Though I've been eating kumquats for years and years and years, I've never bothered to do much with kumquats beyond snacking. I'm sure they'd be amazing paired with pork chops and tons of thyme. And they'd certainly be a winning topping to my next round of carrot muffins. But the reality is I eat every kumquat I encounter long before I ever get around to cooking it.
This winter I finally mustered the restraint to hold off on my kumquat consumption just long enough to candy them. For years I've had this image of a gorgeous chocolate tart topped with little orange jewels of candied kumquat. And the first step to that tart is to actually candy the kumquats, of course. While candied citrus is delicious enough as is, I couldn't help but add in a little somethin', somethin'. One go 'round I stirred in a few pods of star anise, another time I snuck in a pinch of saffron, but I've found the most versatile variation to be the classic combination of cinnamon and vanilla. Which is especially perfect for that chocolate tart I finally got around to making.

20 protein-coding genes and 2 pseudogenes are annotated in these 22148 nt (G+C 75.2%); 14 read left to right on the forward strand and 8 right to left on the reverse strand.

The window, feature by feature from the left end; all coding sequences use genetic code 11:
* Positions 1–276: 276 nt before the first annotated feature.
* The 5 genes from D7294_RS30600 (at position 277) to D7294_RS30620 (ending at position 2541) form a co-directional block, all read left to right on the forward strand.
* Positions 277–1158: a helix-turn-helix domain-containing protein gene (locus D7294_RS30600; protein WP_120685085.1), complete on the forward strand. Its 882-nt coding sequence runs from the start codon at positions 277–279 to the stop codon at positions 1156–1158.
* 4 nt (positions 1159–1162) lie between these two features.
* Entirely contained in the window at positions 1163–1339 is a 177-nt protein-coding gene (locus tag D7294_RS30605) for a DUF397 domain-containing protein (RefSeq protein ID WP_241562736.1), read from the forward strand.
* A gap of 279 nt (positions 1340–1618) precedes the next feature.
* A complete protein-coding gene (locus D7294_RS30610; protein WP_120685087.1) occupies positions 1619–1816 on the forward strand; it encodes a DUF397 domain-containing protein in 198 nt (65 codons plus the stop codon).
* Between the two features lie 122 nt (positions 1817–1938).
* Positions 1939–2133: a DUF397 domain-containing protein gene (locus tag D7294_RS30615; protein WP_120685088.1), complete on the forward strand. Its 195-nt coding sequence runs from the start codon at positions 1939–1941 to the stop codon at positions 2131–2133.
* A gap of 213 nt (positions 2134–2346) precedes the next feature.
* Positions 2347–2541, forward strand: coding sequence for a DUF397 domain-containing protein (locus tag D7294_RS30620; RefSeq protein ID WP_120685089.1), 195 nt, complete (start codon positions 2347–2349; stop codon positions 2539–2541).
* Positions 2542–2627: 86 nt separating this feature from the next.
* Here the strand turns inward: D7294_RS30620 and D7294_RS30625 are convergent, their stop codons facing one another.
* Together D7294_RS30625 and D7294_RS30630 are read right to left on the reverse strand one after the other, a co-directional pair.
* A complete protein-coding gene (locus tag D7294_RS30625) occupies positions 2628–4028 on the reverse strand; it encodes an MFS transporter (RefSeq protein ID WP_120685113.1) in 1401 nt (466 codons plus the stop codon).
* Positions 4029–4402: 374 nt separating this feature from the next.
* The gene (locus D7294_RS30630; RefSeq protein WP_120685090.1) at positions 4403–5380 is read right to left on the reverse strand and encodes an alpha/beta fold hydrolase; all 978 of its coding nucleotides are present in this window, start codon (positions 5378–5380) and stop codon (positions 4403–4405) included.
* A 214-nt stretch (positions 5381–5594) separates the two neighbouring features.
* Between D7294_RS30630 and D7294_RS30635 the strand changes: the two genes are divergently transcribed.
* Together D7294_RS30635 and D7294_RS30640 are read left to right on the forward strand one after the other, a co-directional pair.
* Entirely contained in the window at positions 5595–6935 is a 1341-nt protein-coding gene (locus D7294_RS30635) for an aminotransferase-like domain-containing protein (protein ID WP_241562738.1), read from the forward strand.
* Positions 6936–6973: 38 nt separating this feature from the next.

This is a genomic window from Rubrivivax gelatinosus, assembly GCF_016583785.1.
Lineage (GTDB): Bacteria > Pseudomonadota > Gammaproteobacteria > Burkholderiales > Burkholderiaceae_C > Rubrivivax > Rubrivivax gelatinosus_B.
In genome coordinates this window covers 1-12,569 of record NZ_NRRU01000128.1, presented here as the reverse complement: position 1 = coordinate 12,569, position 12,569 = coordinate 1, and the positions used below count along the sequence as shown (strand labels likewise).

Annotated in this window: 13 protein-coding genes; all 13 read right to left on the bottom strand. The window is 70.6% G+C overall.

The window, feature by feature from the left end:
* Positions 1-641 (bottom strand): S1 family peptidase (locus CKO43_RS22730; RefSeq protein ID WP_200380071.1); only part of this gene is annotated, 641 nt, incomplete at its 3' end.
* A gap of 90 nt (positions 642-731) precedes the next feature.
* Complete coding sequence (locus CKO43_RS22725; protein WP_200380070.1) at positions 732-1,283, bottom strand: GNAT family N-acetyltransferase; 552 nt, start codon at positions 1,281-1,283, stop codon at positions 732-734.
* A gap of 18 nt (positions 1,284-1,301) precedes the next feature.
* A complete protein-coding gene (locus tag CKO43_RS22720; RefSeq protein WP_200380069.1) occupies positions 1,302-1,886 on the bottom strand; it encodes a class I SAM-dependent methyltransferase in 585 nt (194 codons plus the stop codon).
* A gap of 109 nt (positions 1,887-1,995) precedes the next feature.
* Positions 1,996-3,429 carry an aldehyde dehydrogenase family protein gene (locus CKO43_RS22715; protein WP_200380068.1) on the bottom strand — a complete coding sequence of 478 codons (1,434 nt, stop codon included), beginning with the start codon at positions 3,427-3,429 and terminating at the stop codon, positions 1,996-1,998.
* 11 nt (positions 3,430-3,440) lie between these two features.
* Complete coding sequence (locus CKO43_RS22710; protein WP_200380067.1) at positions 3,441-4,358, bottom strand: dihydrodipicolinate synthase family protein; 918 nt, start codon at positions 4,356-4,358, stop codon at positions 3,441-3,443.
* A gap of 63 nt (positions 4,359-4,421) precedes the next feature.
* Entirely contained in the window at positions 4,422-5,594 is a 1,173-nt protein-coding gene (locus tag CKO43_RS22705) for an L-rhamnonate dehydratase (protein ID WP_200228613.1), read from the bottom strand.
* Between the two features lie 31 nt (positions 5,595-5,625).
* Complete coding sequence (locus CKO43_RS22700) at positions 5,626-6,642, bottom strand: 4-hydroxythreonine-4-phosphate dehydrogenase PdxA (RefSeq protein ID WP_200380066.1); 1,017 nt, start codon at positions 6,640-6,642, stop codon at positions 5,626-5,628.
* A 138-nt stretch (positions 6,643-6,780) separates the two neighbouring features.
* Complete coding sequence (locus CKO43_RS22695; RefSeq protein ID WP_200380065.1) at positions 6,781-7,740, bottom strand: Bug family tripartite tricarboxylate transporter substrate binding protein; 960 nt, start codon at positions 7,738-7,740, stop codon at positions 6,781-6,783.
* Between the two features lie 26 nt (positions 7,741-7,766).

halved lengthwise and seeds scraped
halved (about 3 cups)
Combine sugar and water in a medium saucepan and bring to a boil over medium-high heat. Add the kumquats, cinnamon, and vanilla bean and seeds, reduce the heat to medium-low and simmer until fruit has let off liquid and the skins are knife tender, about 15 to 20 minutes.
Remove saucepan from the heat and set aside until the fruit and simple syrup are room temperature and the cinnamon and vanilla flavor are apparent, about 2 to 4 hours.
Strain the fruit from the syrup and cook the syrup over medium heat until it is reduced and thickly coats the back of a spoon, about 10 minutes more. Pour the syrup over the fruit and spices and use or store refrigerated in an airtight container until ready to use.
Kumquats can be stored in their syrup refrigerated in an airtight container for up to 3 months.